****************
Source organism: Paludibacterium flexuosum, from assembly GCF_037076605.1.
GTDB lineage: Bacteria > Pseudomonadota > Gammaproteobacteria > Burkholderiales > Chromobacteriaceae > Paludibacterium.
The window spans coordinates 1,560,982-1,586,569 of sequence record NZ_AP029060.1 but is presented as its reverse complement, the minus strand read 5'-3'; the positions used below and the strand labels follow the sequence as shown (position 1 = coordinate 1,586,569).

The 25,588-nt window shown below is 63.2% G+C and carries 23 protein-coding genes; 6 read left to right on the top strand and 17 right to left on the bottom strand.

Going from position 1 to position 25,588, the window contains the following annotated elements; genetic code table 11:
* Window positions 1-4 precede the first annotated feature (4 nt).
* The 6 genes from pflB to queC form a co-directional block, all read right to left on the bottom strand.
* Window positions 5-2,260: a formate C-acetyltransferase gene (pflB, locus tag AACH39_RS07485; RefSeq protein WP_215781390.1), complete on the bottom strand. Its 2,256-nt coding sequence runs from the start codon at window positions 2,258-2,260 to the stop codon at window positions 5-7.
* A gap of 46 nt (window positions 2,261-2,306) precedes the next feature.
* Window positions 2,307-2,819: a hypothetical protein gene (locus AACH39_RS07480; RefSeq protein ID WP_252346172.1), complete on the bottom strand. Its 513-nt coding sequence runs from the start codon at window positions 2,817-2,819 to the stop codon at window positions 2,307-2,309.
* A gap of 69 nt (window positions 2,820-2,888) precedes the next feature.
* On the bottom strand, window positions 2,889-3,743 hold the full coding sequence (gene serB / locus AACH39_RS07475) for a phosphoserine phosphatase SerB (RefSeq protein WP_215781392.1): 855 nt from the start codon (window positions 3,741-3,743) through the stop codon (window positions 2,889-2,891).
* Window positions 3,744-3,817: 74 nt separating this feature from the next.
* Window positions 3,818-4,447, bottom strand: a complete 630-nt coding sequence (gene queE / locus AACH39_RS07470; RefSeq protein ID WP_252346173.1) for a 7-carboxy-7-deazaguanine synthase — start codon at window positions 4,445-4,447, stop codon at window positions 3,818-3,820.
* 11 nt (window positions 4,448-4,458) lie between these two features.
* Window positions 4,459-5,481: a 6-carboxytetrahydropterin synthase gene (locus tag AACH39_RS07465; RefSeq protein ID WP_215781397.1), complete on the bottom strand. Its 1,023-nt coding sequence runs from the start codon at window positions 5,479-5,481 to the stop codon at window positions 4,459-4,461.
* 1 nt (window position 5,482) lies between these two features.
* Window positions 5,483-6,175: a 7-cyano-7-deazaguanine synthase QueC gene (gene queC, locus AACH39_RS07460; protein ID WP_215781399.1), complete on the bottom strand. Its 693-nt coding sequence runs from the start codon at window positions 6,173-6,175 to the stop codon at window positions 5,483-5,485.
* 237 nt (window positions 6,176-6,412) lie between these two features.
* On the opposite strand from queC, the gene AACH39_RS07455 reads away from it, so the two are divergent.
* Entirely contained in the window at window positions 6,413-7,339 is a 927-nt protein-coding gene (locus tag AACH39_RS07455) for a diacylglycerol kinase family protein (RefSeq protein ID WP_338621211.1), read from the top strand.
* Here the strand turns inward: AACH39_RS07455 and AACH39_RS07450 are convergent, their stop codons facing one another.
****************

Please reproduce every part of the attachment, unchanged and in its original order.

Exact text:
Source organism: Paludibacterium flexuosum, from assembly GCF_037076605.1.
GTDB lineage: Bacteria > Pseudomonadota > Gammaproteobacteria > Burkholderiales > Chromobacteriaceae > Paludibacterium.
The window spans coordinates 1,560,982-1,586,569 of sequence record NZ_AP029060.1 but is presented as its reverse complement, the minus strand read 5'-3'; the positions used below and the strand labels follow the sequence as shown (position 1 = coordinate 1,586,569).

The 25,588-nt window shown below is 63.2% G+C and carries 23 protein-coding genes; 6 read left to right on the top strand and 17 right to left on the bottom strand.

Going from position 1 to position 25,588, the window contains the following annotated elements; genetic code table 11:
* Window positions 1-4 precede the first annotated feature (4 nt).
* The 6 genes from pflB to queC form a co-directional block, all read right to left on the bottom strand.
* Window positions 5-2,260: a formate C-acetyltransferase gene (pflB, locus tag AACH39_RS07485; RefSeq protein WP_215781390.1), complete on the bottom strand. Its 2,256-nt coding sequence runs from the start codon at window positions 2,258-2,260 to the stop codon at window positions 5-7.
* A gap of 46 nt (window positions 2,261-2,306) precedes the next feature.
* Window positions 2,307-2,819: a hypothetical protein gene (locus AACH39_RS07480; RefSeq protein ID WP_252346172.1), complete on the bottom strand. Its 513-nt coding sequence runs from the start codon at window positions 2,817-2,819 to the stop codon at window positions 2,307-2,309.
* A gap of 69 nt (window positions 2,820-2,888) precedes the next feature.
* On the bottom strand, window positions 2,889-3,743 hold the full coding sequence (gene serB / locus AACH39_RS07475) for a phosphoserine phosphatase SerB (RefSeq protein WP_215781392.1): 855 nt from the start codon (window positions 3,741-3,743) through the stop codon (window positions 2,889-2,891).
* Window positions 3,744-3,817: 74 nt separating this feature from the next.
* Window positions 3,818-4,447, bottom strand: a complete 630-nt coding sequence (gene queE / locus AACH39_RS07470; RefSeq protein ID WP_252346173.1) for a 7-carboxy-7-deazaguanine synthase — start codon at window positions 4,445-4,447, stop codon at window positions 3,818-3,820.
* 11 nt (window positions 4,448-4,458) lie between these two features.
* Window positions 4,459-5,481: a 6-carboxytetrahydropterin synthase gene (locus tag AACH39_RS07465; RefSeq protein ID WP_215781397.1), complete on the bottom strand. Its 1,023-nt coding sequence runs from the start codon at window positions 5,479-5,481 to the stop codon at window positions 4,459-4,461.
* 1 nt (window position 5,482) lies between these two features.
* Window positions 5,483-6,175: a 7-cyano-7-deazaguanine synthase QueC gene (gene queC, locus AACH39_RS07460; protein ID WP_215781399.1), complete on the bottom strand. Its 693-nt coding sequence runs from the start codon at window positions 6,173-6,175 to the stop codon at window positions 5,483-5,485.
* 237 nt (window positions 6,176-6,412) lie between these two features.
* On the opposite strand from queC, the gene AACH39_RS07455 reads away from it, so the two are divergent.
* Entirely contained in the window at window positions 6,413-7,339 is a 927-nt protein-coding gene (locus tag AACH39_RS07455) for a diacylglycerol kinase family protein (RefSeq protein ID WP_338621211.1), read from the top strand.
* Here the strand turns inward: AACH39_RS07455 and AACH39_RS07450 are convergent, their stop codons facing one another.